Boris Johnson was given an angry lecture by a minister in the voting lobbies about his comments that money had been ‘spaffed up a wall’ for investigating child sex abuse, I understand.
The former Foreign Secretary upset survivors of the crime by using the term during radio interview last week. He told LBC that ‘you, know £60 million I saw was being spaffed up a wall on some investigation into historic child abuse’.
Boris Johnson says spending police budgets investigating historic child abuse is "spaffing money up the wall". pic.twitter.com/6Xh9FOy3w2
— LBC (@LBC) March 13, 2019
On Thursday night, as MPs were voting on the latest round of Brexit amendments, he was confronted in the lobby by Victims’ Minister Victoria Atkins who, according to several MPs present, ‘read him the riot act’. She did so in front of Johnson’s colleagues in a move clearly designed to make him as uncomfortable as possible. MPs watching the telling-off said Atkins told Johnson that there was no way his use of language was acceptable. One said ‘he looked caught out’, and another described his face as being ‘like that of a guilty husband – something he’s had some practice on, I suppose’.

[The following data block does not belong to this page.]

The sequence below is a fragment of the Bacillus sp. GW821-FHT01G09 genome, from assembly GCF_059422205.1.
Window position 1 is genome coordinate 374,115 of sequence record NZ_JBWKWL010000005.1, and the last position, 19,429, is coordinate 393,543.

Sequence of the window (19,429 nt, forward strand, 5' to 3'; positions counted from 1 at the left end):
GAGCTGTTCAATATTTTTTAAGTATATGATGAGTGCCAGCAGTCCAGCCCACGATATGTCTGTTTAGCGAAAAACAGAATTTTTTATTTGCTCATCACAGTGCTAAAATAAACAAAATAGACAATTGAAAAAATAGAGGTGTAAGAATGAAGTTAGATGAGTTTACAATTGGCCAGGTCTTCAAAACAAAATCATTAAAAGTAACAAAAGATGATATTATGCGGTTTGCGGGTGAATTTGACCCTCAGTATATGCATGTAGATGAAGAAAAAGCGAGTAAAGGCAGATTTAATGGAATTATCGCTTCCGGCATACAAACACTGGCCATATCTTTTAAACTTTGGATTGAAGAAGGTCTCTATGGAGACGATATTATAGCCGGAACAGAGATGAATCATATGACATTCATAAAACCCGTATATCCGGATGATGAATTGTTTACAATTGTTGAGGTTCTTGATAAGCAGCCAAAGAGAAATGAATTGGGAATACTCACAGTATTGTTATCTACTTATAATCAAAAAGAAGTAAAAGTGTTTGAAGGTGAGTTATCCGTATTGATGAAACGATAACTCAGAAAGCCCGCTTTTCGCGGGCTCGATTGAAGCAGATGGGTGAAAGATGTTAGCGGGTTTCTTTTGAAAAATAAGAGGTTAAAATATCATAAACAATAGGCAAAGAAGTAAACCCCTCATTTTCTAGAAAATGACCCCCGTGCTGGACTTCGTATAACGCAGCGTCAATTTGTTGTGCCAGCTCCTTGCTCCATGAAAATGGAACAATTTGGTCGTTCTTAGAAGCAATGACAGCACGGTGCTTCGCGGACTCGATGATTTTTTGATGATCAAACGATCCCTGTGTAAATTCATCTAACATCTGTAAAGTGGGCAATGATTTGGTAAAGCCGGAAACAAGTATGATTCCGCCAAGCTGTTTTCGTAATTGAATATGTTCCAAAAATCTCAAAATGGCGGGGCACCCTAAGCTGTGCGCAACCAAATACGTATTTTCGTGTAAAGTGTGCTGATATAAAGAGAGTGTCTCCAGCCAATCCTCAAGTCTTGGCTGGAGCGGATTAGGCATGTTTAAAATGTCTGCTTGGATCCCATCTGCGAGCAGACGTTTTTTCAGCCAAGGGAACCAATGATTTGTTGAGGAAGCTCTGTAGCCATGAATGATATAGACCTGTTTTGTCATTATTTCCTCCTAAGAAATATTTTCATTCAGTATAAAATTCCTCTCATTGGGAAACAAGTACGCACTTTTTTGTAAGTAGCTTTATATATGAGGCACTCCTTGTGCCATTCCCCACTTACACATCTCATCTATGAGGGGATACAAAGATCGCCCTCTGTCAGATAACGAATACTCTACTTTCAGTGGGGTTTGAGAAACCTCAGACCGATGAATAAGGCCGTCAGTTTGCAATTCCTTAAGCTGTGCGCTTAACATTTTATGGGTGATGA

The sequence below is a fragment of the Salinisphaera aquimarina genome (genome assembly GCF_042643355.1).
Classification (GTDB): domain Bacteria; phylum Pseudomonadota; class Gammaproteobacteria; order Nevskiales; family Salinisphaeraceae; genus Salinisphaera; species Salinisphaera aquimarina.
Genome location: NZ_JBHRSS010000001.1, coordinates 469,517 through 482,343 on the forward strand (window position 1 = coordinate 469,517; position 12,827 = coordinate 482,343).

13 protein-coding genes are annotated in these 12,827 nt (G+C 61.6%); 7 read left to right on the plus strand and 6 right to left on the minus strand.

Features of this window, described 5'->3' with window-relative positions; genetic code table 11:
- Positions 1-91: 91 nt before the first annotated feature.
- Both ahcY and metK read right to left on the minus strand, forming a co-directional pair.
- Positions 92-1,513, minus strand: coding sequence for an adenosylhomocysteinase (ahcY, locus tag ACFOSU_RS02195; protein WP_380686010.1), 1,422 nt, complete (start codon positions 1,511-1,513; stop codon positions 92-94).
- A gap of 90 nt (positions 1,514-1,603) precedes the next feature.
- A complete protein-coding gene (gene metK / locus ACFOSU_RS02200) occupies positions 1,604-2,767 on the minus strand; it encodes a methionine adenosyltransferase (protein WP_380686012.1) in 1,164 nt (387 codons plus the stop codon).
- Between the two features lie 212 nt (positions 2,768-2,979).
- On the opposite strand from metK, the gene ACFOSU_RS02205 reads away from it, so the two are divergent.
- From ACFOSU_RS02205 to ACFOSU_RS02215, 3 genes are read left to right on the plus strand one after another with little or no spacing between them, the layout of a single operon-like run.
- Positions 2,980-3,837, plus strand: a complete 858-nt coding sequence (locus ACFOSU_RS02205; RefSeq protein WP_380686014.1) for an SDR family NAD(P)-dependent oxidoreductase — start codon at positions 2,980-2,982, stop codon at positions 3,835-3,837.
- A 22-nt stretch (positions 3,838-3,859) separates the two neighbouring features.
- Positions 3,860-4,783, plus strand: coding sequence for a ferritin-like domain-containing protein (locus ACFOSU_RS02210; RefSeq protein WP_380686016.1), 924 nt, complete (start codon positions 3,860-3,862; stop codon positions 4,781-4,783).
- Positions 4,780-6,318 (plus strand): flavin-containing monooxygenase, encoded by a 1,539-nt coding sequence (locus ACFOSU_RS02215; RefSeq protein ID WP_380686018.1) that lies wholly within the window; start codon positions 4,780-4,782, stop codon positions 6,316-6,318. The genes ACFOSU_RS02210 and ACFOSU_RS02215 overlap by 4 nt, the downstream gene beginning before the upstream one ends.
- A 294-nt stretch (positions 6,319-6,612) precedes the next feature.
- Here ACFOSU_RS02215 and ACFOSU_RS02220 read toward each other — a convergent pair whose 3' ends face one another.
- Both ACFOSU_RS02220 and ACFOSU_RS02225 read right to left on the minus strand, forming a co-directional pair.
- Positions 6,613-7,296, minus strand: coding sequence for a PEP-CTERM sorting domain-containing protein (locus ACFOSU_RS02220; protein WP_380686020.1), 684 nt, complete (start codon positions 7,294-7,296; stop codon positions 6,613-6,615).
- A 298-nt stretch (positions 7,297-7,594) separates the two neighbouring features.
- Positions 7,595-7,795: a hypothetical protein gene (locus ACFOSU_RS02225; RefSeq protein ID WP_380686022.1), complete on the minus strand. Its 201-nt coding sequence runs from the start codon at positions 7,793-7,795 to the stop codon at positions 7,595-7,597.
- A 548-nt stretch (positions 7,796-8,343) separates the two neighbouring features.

Atkins could have contacted Johnson privately to explain why the use of the word ‘spaffed’ in connection with child sexual abuse was deeply insensitive and unkind, as well as giving the wrong message about the Conservative Party’s attitude to the crime, but her use of the busiest time of the parliamentary day will not only have shown up her colleague, but also shown that he is no longer as popular as he once was with other MPs (though his standing has always been lower in the Commons than it has been among the wider Tory membership). One MP said the talk of the tearoom ‘is that this has been the final nail in the coffin of any ambition he still has to be leader’.